It has been on our minds for sometime. Politicians, members of the media, and the entertainment industry have all been implicated with sometimes decisive implications for their careers. The danger of judging those accused in the media and how and if we can possibly have a reconciliation that acknowledges the past and moves forward in a better way are all important.
A new poll by the Angus Reid Institute drives the focus, perhaps, away from high profile stories to the reality of a workplace culture that systematically impacts half of the population. The full report, which is extensive, is worth a view but here are some highlights.
Impact of #metoo
Three in ten Canadians think the discussions around these issues have “sparked a major and permanent shift”, while 55% think it will lead to some change. Only 14% are pessimistic and suggest that nothing will really change.
Notably, women and younger people are the least likely to think this has sparked a major and permanent shift. Young women (14% of those under 25 years of age) are the least likely to take this position. It is not as if they are all pessimistic, but they see the potential change as taking a long time.
Canadians support the discussions but are uncomfortable about some aspects of what is happening
Overall, Canadians have a positive outlook about the #metoo movement and its impact. A large majority agree that The #metoo discussions are long overdue (33% strongly and 53% somewhat) and only 28% agree that the issue is overblown and receives more attention than it should (5% strongly and 23% somewhat). These are strong indicators that the public thinks these are important and positive conversations.
Nevertheless, one of the areas of contention in the movement is around the issues of the impact of the accusations. In this area, the public generally agree that people’s careers are being ruined without due process or a chance to defend themselves (23% strongly and 49% somewhat). While men (78% net agree) are more likely than women (68%) to agree, even among women this idea resonates. It also speaks to the value of due process and the danger of media trials even as Canadians want perpetrators of harassment to suffer the consequences.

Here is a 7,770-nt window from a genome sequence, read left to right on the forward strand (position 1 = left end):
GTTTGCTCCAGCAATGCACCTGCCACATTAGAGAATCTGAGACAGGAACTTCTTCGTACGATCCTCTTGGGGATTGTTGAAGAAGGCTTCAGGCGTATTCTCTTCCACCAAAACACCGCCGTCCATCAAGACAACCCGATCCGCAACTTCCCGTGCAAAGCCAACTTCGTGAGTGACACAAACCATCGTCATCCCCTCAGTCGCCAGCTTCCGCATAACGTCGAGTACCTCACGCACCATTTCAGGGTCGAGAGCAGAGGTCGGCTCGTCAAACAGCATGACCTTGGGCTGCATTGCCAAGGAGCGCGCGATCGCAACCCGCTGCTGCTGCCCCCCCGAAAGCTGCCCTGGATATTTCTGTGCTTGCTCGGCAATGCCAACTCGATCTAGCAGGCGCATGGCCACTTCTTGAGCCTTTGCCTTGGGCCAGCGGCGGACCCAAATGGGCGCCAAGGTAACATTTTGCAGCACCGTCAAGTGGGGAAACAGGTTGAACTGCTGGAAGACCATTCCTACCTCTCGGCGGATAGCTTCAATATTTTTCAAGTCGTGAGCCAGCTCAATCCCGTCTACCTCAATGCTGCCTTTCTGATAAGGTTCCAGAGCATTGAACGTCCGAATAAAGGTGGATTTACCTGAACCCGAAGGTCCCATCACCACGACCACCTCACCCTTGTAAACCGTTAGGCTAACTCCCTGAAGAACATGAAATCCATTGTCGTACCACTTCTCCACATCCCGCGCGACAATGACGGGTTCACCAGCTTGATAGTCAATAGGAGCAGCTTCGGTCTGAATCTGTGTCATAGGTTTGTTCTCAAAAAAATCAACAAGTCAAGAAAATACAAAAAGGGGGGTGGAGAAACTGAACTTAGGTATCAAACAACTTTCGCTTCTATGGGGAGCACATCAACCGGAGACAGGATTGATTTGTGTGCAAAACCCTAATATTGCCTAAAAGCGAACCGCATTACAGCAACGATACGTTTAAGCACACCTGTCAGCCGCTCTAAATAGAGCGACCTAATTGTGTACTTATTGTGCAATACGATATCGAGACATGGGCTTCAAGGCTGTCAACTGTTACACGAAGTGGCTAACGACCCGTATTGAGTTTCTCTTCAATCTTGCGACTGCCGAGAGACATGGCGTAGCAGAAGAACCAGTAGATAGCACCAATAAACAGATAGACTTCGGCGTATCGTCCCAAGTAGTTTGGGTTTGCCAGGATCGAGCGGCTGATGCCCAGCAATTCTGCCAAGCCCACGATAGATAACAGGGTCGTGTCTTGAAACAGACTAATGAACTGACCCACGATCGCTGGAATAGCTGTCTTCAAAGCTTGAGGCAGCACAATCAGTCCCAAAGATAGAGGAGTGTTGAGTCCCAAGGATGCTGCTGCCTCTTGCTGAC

Culture of work
One of the interesting findings is what Canadians think is acceptable versus unacceptable at work. A total of 24 behaviours were tested and there is a wide range of acceptability. The chart below shows the percentage unacceptable and usually unacceptable for all 24 items.
- Canadians get it that bosses are different from co-workers so kissing the cheek of a co-worker is not as unacceptable as a boss kissing the cheek of an employee; though clearly even kissing a co-worker is not something that would be recommended given that 73% think it is at least usually unacceptable.
- Only in 5 cases does a majority think the behaviour is unacceptable. On many items, there is a recognition that the behaviour is usually unacceptable.
- In addition, 7 behaviours are viewed as acceptable or usually acceptable by more than half of Canadians.
It is easy to address the issues that we all agree on are totally unacceptable but the large proportion of behaviours that are acceptable in some circumstances creates the ambiguity that might make creating a more inclusive and fair workplace for everyone harder to achieve. The same behaviour could be viewed as acceptable in one case but not another and by one person but not the other in an interaction. And, of course, if there are power relationships involved the implications of this ambiguity are heightened.
An interesting finding in looking at many of the behaviours identified by the Angus Reid Institute is that it is younger men, not men in general, who are the most likely to view the behaviour as acceptable. For example, while giving a colleague an uninvited shoulder rub is considered acceptable by 9% of Canadians, men under the age of 35 are much more likely to say acceptable (19%). Older men and women tend to be around the average for the population as a whole.
Given this, Canadians may be quite realistic in thinking that change will not come easy.
Source: The survey was conducted by the Angus Reid Institute online from January 25th to January 30th, 2018 among a representative randomized sample of 2,004 Canadian adults from the Angus Reid Forum panel. Additional information available here.